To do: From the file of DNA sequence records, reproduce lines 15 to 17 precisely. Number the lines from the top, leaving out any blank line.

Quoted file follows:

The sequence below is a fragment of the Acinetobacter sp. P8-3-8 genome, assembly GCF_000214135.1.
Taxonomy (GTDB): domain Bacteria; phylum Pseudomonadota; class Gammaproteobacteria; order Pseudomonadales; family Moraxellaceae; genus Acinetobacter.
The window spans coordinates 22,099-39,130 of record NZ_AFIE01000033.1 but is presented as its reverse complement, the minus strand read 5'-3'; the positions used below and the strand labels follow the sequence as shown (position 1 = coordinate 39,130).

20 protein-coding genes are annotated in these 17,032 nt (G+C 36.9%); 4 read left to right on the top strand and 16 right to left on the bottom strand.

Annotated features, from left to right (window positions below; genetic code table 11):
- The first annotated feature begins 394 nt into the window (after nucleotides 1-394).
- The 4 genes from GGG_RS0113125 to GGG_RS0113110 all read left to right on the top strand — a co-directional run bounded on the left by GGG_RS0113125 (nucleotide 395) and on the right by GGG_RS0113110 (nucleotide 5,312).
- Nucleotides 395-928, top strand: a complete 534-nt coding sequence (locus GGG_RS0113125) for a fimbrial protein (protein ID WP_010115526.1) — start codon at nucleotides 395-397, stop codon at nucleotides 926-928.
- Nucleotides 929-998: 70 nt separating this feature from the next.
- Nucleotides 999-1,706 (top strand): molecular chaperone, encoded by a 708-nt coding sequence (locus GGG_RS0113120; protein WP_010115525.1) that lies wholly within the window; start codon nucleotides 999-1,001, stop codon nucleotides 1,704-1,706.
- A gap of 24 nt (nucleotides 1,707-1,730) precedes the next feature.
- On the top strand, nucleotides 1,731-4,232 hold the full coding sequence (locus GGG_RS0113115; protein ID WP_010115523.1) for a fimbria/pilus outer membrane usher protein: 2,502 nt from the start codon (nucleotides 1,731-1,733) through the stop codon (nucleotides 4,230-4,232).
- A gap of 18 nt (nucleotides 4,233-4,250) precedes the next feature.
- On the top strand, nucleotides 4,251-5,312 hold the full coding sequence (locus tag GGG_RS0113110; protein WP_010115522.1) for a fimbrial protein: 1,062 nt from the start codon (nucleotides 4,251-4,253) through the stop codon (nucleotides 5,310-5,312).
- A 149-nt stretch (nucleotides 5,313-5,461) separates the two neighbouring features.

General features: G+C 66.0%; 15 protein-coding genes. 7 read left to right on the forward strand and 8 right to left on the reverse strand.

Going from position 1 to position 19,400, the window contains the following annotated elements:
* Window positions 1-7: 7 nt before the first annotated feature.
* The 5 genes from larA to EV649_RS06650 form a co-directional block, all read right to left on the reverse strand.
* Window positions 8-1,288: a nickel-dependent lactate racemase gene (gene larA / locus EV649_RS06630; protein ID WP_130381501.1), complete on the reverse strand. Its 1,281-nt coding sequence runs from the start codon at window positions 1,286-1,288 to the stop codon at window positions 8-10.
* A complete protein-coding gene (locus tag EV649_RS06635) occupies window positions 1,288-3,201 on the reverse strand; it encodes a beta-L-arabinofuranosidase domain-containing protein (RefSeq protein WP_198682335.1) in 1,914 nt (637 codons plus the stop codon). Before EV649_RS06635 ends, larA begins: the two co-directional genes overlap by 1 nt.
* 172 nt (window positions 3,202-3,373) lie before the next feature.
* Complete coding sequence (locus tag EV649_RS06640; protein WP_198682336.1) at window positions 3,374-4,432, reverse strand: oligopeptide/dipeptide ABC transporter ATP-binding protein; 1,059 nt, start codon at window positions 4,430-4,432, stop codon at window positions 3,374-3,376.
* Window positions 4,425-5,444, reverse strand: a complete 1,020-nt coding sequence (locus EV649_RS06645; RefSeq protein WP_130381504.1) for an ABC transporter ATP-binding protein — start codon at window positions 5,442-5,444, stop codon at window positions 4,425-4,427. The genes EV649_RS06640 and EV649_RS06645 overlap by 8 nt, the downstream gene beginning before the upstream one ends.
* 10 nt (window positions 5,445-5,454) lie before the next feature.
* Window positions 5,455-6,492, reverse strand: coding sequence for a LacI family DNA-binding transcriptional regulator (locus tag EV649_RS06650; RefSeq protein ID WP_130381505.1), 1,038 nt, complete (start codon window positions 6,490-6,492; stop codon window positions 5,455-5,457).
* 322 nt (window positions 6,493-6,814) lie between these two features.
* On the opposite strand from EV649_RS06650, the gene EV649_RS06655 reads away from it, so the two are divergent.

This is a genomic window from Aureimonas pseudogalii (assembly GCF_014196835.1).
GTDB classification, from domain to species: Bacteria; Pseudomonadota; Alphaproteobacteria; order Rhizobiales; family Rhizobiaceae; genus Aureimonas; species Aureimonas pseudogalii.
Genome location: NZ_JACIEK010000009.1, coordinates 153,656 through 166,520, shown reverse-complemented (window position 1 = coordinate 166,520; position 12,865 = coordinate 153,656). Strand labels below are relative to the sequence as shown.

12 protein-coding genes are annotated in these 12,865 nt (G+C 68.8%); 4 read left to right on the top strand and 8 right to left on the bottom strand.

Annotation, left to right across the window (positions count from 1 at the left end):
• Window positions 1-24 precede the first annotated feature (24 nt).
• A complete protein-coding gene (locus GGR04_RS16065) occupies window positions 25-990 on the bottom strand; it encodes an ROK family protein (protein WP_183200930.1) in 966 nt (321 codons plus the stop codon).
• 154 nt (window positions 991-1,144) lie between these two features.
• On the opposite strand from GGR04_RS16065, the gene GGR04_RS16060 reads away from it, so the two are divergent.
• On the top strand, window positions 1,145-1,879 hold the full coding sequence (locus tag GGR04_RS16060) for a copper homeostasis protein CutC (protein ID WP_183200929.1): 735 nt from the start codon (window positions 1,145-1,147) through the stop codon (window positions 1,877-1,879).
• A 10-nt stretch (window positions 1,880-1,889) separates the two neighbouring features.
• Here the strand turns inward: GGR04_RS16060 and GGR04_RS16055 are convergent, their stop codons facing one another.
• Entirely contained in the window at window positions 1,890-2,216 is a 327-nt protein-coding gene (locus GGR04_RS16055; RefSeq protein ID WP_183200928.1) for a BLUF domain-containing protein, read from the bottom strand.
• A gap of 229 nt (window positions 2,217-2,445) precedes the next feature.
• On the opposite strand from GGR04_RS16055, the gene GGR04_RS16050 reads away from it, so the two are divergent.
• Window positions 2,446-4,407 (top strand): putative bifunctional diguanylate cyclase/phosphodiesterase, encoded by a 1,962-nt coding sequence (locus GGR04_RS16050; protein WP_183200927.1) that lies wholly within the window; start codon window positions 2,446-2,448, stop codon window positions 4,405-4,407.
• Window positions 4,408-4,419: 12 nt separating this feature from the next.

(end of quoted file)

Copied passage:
- A 149-nt stretch (nucleotides 5,313-5,461) separates the two neighbouring features.

General features: G+C 66.0%; 15 protein-coding genes. 7 read left to right on the forward strand and 8 right to left on the reverse strand.

Going from position 1 to position 19,400, the window contains the following annotated elements: